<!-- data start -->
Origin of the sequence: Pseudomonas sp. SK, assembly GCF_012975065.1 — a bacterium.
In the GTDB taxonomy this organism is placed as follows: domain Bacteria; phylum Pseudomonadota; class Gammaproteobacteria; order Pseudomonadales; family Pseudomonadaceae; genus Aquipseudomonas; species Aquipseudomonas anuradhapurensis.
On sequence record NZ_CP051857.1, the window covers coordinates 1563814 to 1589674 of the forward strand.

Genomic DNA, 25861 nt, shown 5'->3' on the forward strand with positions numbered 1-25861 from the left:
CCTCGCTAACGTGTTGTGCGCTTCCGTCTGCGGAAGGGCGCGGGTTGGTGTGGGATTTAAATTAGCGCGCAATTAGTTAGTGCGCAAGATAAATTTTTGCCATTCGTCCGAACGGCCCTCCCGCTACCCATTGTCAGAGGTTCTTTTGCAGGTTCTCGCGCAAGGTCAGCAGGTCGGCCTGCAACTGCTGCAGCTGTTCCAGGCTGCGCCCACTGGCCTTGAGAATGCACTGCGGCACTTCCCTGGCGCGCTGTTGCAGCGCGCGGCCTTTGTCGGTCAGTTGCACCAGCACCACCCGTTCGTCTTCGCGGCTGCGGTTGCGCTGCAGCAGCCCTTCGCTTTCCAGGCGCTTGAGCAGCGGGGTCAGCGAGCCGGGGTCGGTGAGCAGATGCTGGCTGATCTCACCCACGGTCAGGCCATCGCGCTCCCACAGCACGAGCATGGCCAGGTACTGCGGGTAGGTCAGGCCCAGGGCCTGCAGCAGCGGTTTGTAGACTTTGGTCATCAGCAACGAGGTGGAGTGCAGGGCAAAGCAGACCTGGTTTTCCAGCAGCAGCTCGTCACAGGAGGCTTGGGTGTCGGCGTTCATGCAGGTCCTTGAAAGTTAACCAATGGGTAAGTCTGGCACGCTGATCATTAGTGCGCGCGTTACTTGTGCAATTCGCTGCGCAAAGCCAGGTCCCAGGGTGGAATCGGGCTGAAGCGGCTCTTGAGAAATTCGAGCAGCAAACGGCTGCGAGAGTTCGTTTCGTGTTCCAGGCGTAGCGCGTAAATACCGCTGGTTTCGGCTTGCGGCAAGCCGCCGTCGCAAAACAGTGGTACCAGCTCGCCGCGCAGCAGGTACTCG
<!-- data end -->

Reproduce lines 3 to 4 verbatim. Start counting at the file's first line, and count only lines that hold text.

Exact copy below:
On sequence record NZ_CP051857.1, the window covers coordinates 1563814 to 1589674 of the forward strand.

Genomic DNA, 25861 nt, shown 5'->3' on the forward strand with positions numbered 1-25861 from the left: